When Jeannine Cook first contacted me about a residency, I had to look up the term ‘silverpoint’ to find out what it even meant. After a bit of Googling around and a long appreciative look at Jeannine’s beautiful website, I was hooked. Jeannine practices an art that dates back over a millenia and is practiced by only a few dozen artists today. Spending time with Jeannine is an exercise in seeing the world anew: she finds inspiration in the most miniscule of details, beauty in the arc of a leaf’s veins, the swirl of mica in a stone, the cracked seedhead of last year’s flowers. Read on to learn more about this elegant, austere artform as well as about her time at Bordeneuve.
Traces IV-V-VI by Jeannine Cook
Few people have the experience of seeing the lustrous shimmer of silver, gold, platinum or copper drawings on prepared paper. When viewers learn of metalpoint drawing’s rich heritage, with eclipses and renaissances undulating through its thirteen-century life, they are captivated.
My passion has long been to share these drawings’ diverse beauties with the public. I find metalpoint to be addictive, meditative, and disarmingly humble in its technical requirements. Yes, you cannot erase marks made on a prepared surface, but otherwise, a stylus, smooth prepared paper or vellum, good light and time are the only other requirements.
Metalpoint allows a great delicacy of line and subtle tonality. A white ground suits botanical studies, landscapes, portraits… Recently I have also been using a black ground for very different results, “abstracts” from tree bark, details of stones, etc. Silver is the preferred metal for a white ground while gold, silver and copper behave totally differently on a black ground. Both forms of metalpoint are intimate in their shimmer, totally permanent and amazingly contemporary in feel.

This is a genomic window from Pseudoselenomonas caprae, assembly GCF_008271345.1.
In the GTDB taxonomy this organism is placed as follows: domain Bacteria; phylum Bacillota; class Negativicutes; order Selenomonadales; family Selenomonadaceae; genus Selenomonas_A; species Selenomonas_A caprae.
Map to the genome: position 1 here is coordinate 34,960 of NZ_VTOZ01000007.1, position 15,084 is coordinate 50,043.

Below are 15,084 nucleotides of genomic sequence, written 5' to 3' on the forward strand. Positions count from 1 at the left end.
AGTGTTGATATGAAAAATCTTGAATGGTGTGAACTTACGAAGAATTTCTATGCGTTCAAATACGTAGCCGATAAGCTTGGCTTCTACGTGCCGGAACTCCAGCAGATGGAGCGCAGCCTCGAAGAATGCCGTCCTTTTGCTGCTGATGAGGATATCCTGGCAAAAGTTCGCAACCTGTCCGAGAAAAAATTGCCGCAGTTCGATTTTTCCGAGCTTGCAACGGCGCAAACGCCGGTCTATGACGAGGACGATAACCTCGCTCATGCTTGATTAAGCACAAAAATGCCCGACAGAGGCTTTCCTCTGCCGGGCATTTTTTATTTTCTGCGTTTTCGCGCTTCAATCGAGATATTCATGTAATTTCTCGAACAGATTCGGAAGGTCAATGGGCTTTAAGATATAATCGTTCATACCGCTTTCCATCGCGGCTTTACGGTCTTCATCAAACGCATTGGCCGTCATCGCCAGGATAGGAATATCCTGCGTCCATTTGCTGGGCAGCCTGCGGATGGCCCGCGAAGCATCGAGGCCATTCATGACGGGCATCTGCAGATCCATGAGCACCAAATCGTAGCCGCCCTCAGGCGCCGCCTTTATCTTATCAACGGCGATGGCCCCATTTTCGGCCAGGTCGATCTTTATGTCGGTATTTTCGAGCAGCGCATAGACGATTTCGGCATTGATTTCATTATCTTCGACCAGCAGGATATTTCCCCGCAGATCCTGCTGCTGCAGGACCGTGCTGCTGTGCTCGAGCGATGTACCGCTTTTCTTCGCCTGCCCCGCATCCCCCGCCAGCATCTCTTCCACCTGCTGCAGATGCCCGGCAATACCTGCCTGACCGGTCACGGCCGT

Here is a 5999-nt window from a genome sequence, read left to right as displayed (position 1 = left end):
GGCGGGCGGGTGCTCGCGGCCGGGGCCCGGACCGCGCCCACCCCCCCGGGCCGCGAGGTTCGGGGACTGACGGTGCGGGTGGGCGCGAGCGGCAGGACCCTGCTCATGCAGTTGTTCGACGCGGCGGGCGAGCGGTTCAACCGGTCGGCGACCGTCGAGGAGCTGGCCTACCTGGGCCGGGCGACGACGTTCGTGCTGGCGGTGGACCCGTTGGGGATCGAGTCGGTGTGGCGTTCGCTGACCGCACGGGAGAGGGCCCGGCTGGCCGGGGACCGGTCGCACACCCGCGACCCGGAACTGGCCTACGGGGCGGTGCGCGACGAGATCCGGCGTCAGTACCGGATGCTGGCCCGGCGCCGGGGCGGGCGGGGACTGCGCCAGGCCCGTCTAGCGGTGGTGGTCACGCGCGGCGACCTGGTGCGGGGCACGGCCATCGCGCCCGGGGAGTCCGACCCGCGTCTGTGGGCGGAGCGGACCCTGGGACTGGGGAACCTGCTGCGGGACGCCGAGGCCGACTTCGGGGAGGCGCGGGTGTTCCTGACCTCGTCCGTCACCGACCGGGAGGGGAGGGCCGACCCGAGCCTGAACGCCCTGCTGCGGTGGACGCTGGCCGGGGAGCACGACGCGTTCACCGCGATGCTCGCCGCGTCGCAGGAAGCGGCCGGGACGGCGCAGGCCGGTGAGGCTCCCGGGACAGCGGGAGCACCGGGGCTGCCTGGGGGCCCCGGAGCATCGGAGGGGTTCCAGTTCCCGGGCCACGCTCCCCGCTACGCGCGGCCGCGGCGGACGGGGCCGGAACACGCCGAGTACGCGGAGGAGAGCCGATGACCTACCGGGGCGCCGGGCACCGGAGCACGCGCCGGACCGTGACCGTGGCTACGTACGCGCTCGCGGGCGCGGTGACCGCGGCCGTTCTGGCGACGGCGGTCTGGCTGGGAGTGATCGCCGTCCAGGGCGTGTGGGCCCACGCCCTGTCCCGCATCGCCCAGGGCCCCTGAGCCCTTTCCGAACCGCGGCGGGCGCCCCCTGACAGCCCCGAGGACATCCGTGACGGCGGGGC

Cedar Lines, gold and silverpoint by Jeannine Cook
The silence is gentle and all-pervasive. The tracery of bare branches is filigree lace against the azure of clean-washed skies. The sense of ancient time is almost palpable, traced by the shiny stones laid down the track to Bordeneuve so many aeons ago. The early inhabitants of Betchat, Ariège, walked this way long before this village was even founded. Links to the past are centering, renewing.
This is the magical place to come to gather one’s thoughts and energies, then to create art and allow oneself to venture into new voices in one’s work. Meals are not only delicious; they are also a time of stimulating, thoughtful explorations of subjects large and small.
I savour of each day here, as I try to draw my lustrous but discreet metalpoint drawings. They are sufficiently demanding of execution that the quiet peace here is hugely helpful. Even the stones that I have gathered down by the bustling river below us offer a fascination and sense of connection as I draw them in silver and gold, weaving their characteristics into work that is seemingly abstract but realistic in fact. These stones speak of the amazing geologically diversity of these ancient Pyrenees mountains that punctuate this world’s horizons with their snowy peaks. I like the sense of unity that is so perceptible here.
Bordenueve is one of those magical places to which one promptly wants to return, even before one has left…
Huitres de Chablis by Jeannine Cook
Enduring Elegance by Jeannine Cook
March 30th, 2015 | Category: Fine Arts | Comments are closed
Retreat indeed. The beautiful stone barn in its tucked away surroundings was a sanctuary. It was luxury to wake up to such thorough quietude. The depth of green, the hidden movements of wildlife, the flow of time unimpeded by schedules and deadlines, were triggers to a deeper experience of place. I extended this connection with place by resuming a practice both familiar and forgotten–landscape painting.